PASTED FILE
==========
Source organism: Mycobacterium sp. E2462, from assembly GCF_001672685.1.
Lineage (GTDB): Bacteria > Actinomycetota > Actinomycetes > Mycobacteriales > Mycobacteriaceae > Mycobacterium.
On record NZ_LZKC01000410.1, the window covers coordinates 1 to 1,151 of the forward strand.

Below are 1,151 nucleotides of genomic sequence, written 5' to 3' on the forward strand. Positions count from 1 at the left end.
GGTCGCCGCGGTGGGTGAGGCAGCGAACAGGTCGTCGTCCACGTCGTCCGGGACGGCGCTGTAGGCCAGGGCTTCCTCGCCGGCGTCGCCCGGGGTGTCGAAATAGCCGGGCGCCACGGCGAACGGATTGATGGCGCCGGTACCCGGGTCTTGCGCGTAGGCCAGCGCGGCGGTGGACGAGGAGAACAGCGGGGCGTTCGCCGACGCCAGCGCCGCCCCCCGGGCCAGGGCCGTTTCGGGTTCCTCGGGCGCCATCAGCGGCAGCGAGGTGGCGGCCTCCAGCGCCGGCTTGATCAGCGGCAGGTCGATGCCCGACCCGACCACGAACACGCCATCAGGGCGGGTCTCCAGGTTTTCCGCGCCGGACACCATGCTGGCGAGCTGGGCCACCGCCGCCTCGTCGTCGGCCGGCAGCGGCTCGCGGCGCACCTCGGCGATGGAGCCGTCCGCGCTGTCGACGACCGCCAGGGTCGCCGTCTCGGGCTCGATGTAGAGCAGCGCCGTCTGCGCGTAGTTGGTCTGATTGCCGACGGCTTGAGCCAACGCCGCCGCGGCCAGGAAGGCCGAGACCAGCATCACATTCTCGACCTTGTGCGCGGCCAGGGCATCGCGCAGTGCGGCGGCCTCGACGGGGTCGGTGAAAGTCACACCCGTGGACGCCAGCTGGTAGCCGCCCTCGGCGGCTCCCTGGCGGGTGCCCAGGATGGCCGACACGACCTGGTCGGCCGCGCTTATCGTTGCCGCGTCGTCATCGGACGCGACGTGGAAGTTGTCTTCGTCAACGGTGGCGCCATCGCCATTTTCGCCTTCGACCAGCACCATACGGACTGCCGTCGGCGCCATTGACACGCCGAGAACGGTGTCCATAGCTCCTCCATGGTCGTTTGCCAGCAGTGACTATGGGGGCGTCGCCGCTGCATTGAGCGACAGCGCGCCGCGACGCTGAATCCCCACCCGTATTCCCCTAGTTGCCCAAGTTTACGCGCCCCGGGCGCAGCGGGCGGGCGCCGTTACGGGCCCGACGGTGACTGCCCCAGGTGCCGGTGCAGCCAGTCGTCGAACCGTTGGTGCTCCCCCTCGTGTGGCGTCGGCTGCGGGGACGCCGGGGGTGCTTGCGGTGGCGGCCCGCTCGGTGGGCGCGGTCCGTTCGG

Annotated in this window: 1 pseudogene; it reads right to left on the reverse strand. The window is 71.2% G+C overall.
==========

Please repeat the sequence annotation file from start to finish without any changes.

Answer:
Source organism: Mycobacterium sp. E2462, from assembly GCF_001672685.1.
Lineage (GTDB): Bacteria > Actinomycetota > Actinomycetes > Mycobacteriales > Mycobacteriaceae > Mycobacterium.
On record NZ_LZKC01000410.1, the window covers coordinates 1 to 1,151 of the forward strand.

Below are 1,151 nucleotides of genomic sequence, written 5' to 3' on the forward strand. Positions count from 1 at the left end.
GGTCGCCGCGGTGGGTGAGGCAGCGAACAGGTCGTCGTCCACGTCGTCCGGGACGGCGCTGTAGGCCAGGGCTTCCTCGCCGGCGTCGCCCGGGGTGTCGAAATAGCCGGGCGCCACGGCGAACGGATTGATGGCGCCGGTACCCGGGTCTTGCGCGTAGGCCAGCGCGGCGGTGGACGAGGAGAACAGCGGGGCGTTCGCCGACGCCAGCGCCGCCCCCCGGGCCAGGGCCGTTTCGGGTTCCTCGGGCGCCATCAGCGGCAGCGAGGTGGCGGCCTCCAGCGCCGGCTTGATCAGCGGCAGGTCGATGCCCGACCCGACCACGAACACGCCATCAGGGCGGGTCTCCAGGTTTTCCGCGCCGGACACCATGCTGGCGAGCTGGGCCACCGCCGCCTCGTCGTCGGCCGGCAGCGGCTCGCGGCGCACCTCGGCGATGGAGCCGTCCGCGCTGTCGACGACCGCCAGGGTCGCCGTCTCGGGCTCGATGTAGAGCAGCGCCGTCTGCGCGTAGTTGGTCTGATTGCCGACGGCTTGAGCCAACGCCGCCGCGGCCAGGAAGGCCGAGACCAGCATCACATTCTCGACCTTGTGCGCGGCCAGGGCATCGCGCAGTGCGGCGGCCTCGACGGGGTCGGTGAAAGTCACACCCGTGGACGCCAGCTGGTAGCCGCCCTCGGCGGCTCCCTGGCGGGTGCCCAGGATGGCCGACACGACCTGGTCGGCCGCGCTTATCGTTGCCGCGTCGTCATCGGACGCGACGTGGAAGTTGTCTTCGTCAACGGTGGCGCCATCGCCATTTTCGCCTTCGACCAGCACCATACGGACTGCCGTCGGCGCCATTGACACGCCGAGAACGGTGTCCATAGCTCCTCCATGGTCGTTTGCCAGCAGTGACTATGGGGGCGTCGCCGCTGCATTGAGCGACAGCGCGCCGCGACGCTGAATCCCCACCCGTATTCCCCTAGTTGCCCAAGTTTACGCGCCCCGGGCGCAGCGGGCGGGCGCCGTTACGGGCCCGACGGTGACTGCCCCAGGTGCCGGTGCAGCCAGTCGTCGAACCGTTGGTGCTCCCCCTCGTGTGGCGTCGGCTGCGGGGACGCCGGGGGTGCTTGCGGTGGCGGCCCGCTCGGTGGGCGCGGTCCGTTCGG

Annotated in this window: 1 pseudogene; it reads right to left on the reverse strand. The window is 71.2% G+C overall.